After the events of September 11 caused the cancellation of the originally scheduled DOE event which was to occur on the 13th, and which saw many of the participants already in Washington, DC, living through that unbelievable day and the horrendous attack on the Pentagon, it appeared that the rescheduled October 2 session would have to be more subdued and relatively mild in comparison. I assumed I had lived through the worst imaginable and could sit down now, relax, and get ready for the speakers to begin.
Then the lights went out.
Trapped in DC, in a federal building, in the middle of the first floor, in a windowless room, it got rather dark rather fast. If I thought the worst was over, maybe it wasn’t. And, at first, of course, I did not know what had happened here in our nation’s capital.
A quick announcement helped calm the nervous attendees. There had been a power outage. The DOE had run out of energy. Isn’t it ironic? Yes. But not funny.
We were all instructed to evacuate the building, which we did in an orderly manner. Again, not a fun thing since I just sat down for a couple minutes. I was the walking man again, but it was a short walk this time.
We milled around outside for awhile, watching and waiting, and waiting some more.
Were we going to be cancelled again, this time by a power outage? What’s next on this long-running agenda?
We patiently stood outside. I saw a friend and talked to a couple of the other attendees. We were called back in to start about a half-hour later.
Please, this time let’s do it. Let’s go for it.
Unexpected ResultsAfter two surprises like this, I thought I wouldn’t experience another surprise. But I was surprised. A relatively large crowd showed up for this meeting — larger than what I expected so soon after our national tragedy. And although comments were almost always briefer than the allotted time, and were undoubtedly more congenial and less heated than they might otherwise have been before the attacks on our country, there was yet more of the unexpected for me.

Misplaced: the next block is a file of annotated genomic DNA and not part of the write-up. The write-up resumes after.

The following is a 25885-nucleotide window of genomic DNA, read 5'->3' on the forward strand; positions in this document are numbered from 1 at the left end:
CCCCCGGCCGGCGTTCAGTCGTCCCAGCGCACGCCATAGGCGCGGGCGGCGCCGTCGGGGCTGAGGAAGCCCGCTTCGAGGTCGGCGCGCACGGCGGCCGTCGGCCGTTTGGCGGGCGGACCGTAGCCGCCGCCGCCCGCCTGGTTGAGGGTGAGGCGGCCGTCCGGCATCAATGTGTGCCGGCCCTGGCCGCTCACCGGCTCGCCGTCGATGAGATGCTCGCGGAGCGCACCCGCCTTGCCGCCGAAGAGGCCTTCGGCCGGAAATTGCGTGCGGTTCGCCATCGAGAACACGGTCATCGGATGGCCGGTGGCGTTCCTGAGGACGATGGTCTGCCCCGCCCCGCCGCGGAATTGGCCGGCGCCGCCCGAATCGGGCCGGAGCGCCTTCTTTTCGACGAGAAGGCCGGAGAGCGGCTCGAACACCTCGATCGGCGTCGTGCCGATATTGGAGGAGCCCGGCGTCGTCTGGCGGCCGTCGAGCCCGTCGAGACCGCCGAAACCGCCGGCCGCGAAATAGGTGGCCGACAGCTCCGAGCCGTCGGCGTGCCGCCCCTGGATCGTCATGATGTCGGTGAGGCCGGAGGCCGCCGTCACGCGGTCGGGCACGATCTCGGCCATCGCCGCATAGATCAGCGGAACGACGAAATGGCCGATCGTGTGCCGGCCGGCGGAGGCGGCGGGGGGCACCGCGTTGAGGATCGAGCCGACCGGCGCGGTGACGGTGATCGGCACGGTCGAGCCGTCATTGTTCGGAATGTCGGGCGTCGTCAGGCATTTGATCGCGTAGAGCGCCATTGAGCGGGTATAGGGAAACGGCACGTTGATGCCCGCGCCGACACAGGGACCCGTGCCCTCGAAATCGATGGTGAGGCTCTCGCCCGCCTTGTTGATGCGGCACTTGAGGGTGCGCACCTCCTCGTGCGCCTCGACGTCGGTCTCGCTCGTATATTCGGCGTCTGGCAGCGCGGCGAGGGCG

The vast majority of the speakers came out in favor of 13 SEER, including two former contractors.
Both sides on this issue expressed their views and explained the advantages and drawbacks of both 12 SEER and 13 SEER. But as one observer noted, “The 13 SEER people were out in force.”
Was this a collective effort by those in support of 13 SEER? I found out later that it was. A coalition including Goodman Global Holding Co., state government agencies, environmental groups, low-income advocacy organizations, and a major utility (Pacific Gas & Electric) was present.
“This coalition has come together to urge the administration to let stand the SEER 13 standard,” stated Andrew deLaski, executive director of the Appliance Standards Awareness Project.
There were, of course, experts from the Air-Conditioning and Refrigeration Institute (ARI), representatives from The Trane Company and Rheem, and DOE professionals as well. So the 12 SEER viewpoint was well represented, but their personnel were outnumbered.
Everyone there sounded genuine; sometimes their comments were eloquent and moving. Both sides supported higher efficiency. It was a question of how high do we go.
It was a debate of ideas, with only minor flashes of slings and arrows directed toward the opposition in this common drive for a new standard.
Another step was taken.
Mazurkiewicz is news and legislation editor. He can be reached at 810-296-9580; 810-296-9581 (fax); email@example.com (e-mail).
Publication date: 10/08/2001